When we do I Ching readings for other people, it’s because we want to help. We know what I Ching can offer, and we want to share that. But when you read for someone else, you don’t naturally recognize how the answer is speaking for them. It may not even happen at all. You may be uncertain if you actually recognize the querent in the answer, or if it’s your own baggage and preconceptions. Sometimes you’ll recognize the answers as things you yourself needed to hear.
Listening to the querent you’re reading for, and taking enough time to make sure their questions are good ones, can help a lot.
In your personal relationship with I Ching, you may have become relaxed. You may be able to ask for a “yes” or “no” answer with the understanding that I Ching will address the questions behind your stated question. You probably recognize when I Ching is addressing deep, underlying concerns that you should be asking about instead.
But none of this is likely to work when reading I Ching for somebody else. To hear I Ching’s answers, beginners must hear the question that’s being asked. Hearing the conversation is also crucial for you, the reader: it gives you a solid foundation to separate your preconceptions from I Ching’s answer.
When you analyze a reading, you likely see complex layers of meaning: there’s hexagram text, hexagram shapes, trigrams, nuclear hexagrams, associated history and myths, as well as vivid, emotional experiences of your own.
It’s tempting to hop on the “easy I Ching for modern users” bandwagon, saying “making a change” instead of “crossing the great river,” or “be very careful” instead of “treading the tail of the tiger.” But don’t hop on. Simplifications are forgettable. Tigers’ tails are not.
You need to escort your querent into the vivid imagery. Help them make themselves comfortable in a realm where nothing will travel quicker than a horse, where tigers are protective spirits but occasionally eat people, and where wading across rivers is treacherous. You might have to choose just one image from among all that you can discern in trigrams and text. But giving readings will always involve imagery.
One more tip: have clarity in your own mind regarding readings’ basic structure. Know what’s represented by the primary and the relating hexagram. Understand the working relationship among the diverse moving lines. This is essential to the interpretive skills you use to draw out the meaning of readings.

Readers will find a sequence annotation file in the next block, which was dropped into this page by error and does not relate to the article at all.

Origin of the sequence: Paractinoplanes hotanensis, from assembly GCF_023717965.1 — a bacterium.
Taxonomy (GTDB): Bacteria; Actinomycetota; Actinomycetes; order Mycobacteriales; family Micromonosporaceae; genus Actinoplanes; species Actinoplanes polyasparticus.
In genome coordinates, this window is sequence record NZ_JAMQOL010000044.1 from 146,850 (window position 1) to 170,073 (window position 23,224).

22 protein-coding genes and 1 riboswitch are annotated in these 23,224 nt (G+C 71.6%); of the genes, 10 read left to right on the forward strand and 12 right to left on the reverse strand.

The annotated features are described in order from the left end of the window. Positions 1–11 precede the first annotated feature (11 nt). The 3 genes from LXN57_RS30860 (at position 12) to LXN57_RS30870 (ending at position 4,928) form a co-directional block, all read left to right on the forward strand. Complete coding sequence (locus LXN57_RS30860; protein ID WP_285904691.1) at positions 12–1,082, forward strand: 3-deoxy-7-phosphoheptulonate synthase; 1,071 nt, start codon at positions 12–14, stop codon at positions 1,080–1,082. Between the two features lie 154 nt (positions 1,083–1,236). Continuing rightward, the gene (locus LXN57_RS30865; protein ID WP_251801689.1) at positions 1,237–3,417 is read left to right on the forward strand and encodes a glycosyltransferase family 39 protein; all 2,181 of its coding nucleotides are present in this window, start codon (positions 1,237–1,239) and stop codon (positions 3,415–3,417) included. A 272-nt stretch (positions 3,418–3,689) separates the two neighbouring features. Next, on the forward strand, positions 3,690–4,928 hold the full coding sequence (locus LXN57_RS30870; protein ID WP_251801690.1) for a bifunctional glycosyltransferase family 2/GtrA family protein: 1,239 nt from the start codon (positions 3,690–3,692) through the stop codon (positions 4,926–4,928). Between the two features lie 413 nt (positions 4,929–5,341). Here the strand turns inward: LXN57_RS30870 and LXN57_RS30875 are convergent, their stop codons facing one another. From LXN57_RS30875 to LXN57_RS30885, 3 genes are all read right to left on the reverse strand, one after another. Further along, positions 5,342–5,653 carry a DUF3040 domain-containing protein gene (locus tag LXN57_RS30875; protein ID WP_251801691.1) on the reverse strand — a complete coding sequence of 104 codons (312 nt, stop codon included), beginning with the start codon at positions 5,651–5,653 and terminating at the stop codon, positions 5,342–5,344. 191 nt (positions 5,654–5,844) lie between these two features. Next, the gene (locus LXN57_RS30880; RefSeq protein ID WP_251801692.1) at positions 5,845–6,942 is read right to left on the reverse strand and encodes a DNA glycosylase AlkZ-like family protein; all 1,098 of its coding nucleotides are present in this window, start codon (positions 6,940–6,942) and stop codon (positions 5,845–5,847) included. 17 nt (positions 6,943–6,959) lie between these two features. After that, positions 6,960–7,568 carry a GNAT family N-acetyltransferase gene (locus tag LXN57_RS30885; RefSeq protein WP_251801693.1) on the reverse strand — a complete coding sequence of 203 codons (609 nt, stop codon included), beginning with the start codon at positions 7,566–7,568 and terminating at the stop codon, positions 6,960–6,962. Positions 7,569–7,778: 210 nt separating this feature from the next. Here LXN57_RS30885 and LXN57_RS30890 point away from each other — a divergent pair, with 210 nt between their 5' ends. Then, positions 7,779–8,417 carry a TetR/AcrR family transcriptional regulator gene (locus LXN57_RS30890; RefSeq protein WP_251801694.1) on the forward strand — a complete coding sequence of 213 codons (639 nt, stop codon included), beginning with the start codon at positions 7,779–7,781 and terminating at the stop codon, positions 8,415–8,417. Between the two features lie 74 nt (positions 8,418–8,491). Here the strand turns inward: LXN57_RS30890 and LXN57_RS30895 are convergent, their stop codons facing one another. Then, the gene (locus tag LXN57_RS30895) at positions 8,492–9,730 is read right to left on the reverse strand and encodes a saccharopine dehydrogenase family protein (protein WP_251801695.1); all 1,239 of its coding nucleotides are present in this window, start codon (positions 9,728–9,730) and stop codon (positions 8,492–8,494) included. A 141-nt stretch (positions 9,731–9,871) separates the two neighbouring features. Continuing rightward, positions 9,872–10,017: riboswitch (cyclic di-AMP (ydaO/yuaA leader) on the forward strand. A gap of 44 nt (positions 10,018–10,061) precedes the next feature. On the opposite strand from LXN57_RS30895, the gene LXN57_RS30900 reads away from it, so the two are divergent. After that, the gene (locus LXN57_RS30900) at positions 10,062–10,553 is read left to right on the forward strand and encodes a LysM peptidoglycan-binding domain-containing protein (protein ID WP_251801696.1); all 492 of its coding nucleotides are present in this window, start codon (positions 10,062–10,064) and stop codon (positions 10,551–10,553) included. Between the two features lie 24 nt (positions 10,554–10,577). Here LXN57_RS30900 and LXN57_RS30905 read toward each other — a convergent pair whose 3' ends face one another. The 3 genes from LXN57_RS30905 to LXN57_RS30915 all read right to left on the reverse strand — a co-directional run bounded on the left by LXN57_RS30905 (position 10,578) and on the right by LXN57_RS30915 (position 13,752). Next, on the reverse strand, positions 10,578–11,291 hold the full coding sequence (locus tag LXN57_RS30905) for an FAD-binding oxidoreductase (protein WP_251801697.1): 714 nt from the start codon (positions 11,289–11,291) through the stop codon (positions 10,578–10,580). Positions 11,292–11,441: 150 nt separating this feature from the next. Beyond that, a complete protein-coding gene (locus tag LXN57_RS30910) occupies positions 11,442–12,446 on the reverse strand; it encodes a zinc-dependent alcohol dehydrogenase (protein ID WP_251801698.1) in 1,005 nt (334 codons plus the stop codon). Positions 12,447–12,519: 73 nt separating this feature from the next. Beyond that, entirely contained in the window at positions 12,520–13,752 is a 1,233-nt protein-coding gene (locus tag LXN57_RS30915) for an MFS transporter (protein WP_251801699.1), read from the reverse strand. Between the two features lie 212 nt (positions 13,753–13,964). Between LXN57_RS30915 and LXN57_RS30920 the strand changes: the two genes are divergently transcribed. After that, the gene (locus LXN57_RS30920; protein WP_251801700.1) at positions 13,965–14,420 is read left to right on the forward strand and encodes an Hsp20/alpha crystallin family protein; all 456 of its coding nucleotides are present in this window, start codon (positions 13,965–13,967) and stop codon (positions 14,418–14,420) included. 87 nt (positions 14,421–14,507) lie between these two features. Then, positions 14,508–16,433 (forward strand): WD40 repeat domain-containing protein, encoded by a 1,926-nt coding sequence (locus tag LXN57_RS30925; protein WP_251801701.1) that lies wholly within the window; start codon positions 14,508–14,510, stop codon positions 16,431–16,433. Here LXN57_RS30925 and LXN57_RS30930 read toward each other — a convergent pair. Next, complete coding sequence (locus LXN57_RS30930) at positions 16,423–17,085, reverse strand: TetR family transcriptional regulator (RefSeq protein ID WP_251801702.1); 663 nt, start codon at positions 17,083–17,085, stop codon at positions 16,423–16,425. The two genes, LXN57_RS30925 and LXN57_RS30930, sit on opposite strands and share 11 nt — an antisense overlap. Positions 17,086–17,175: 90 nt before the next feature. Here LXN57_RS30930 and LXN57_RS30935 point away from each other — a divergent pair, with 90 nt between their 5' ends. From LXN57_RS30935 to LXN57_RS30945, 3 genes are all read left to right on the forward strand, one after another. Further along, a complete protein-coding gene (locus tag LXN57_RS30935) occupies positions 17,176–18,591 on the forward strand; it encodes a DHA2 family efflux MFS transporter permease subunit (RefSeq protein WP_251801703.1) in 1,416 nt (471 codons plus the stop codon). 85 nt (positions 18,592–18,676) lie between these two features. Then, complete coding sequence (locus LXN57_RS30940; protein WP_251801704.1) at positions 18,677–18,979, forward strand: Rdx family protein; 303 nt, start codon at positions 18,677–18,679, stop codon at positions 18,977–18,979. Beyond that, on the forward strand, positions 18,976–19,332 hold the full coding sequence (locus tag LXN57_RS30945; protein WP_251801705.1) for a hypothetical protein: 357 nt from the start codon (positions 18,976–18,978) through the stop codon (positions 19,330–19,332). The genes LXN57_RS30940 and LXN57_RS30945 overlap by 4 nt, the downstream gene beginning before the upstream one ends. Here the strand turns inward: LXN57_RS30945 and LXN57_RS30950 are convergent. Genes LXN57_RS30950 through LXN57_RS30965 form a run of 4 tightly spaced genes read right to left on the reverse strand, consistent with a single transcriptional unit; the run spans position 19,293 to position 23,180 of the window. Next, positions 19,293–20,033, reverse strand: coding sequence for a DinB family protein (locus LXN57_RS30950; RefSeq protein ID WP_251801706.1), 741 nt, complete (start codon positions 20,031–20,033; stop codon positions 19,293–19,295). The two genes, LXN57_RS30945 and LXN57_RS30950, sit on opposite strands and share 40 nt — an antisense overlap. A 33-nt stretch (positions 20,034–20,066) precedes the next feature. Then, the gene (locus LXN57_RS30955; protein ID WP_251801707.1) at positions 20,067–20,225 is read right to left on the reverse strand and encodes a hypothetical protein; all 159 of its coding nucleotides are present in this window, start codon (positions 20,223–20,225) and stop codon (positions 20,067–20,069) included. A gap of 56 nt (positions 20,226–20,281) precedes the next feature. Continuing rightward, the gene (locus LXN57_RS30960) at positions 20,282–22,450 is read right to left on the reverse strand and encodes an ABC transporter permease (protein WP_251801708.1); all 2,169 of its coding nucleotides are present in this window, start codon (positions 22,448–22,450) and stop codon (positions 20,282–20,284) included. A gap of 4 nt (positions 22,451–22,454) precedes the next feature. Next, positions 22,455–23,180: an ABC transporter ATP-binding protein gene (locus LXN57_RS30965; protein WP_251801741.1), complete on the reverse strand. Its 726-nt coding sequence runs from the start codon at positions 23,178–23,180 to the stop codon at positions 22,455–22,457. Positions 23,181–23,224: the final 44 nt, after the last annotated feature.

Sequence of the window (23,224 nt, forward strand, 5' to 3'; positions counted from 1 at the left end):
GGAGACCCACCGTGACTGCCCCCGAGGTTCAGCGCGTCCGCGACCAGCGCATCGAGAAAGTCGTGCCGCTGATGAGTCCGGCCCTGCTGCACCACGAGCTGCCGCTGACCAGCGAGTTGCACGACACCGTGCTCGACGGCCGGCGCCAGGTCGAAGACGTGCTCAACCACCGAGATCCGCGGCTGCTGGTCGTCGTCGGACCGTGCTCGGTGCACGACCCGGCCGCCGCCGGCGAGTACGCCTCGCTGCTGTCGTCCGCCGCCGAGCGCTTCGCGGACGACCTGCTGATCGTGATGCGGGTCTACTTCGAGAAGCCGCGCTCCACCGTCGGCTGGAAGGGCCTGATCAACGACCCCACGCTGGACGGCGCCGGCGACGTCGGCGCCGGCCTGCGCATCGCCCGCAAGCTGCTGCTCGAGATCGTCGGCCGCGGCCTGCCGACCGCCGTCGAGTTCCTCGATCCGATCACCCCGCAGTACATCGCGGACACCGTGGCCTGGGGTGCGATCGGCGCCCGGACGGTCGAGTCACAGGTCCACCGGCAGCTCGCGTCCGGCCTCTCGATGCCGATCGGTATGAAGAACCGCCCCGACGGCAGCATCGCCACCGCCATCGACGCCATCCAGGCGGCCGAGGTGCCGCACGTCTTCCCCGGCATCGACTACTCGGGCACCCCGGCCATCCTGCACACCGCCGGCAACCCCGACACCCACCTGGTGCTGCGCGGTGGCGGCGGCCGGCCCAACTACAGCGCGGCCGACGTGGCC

Don’t Burn Out
About six years ago, I burned out. I didn’t know if I could do I Ching readings ever again. I’d been available to do readings for more than 10 years, except for a random week off here or there for family emergencies and responsibilities. I ran out of the essentials and needed to hide away. I spent long, long hours sitting in the shade of a maple tree with no plans at all.
Divination differs considerably from coaching or counseling because the actual source of answers is not the diviner. It’s the I Ching. But serving as the conduit for I Ching’s help definitely is work. So, don’t do what I did. Don’t make yourself unconditionally, absolutely available to carry anything and everything for anybody or everybody indefinitely at any time!
Like most people, you probably would have enough common sense to not put yourself in a situation like that in the first place. But even if you’re only available for occasional readings for friends or family, you’ll still bear the weight and responsibility of their expectations.
I don’t have any one-size-fits-all solutions to this. I think the best I can do is share some of the helpful answers I’ve found to my own personal questions. Your answers will probably be different, but you should probably seek them before you do a lot of readings.
I learned I need to care for myself by spending time outdoors. I need to take time off from doing readings full-time. I need trees and sunshine in the sky. Occasionally, if I worry about a specific querent, I seek out somebody I trust and confidentially share about my worries. I understand my responsibility as a diviner in that I’m responsible to give the reading as thoroughly and as expertly as I possibly can.
If my querent doesn’t understand it, I have to try different ways of communicating, and continue until they get it or I run out of ideas. If the querent resists what I Ching says at the time, I make the information memorable, so they can benefit from it later. If they don’t answer my calls, I write out my notes and email them. If somebody requests a refund before the interpretation, I’ll send it, but I’ll also send the interpretation. Doing readings for others is a sacred undertaking. I do everything I can to deliver it to them. If the zombie apocalypse begins while I’m working on somebody’s reading, I guess I’ll have to type it out before I get on my bike and skedaddle!
But I don’t bear responsibility for the outcome. I’m not responsible for how the querent interprets the reading. And I’m absolutely not responsible for what they choose to do. I trust I Ching to do its thing, and I trust the querent to choose their own path. At least, that’s what I keep striving to do!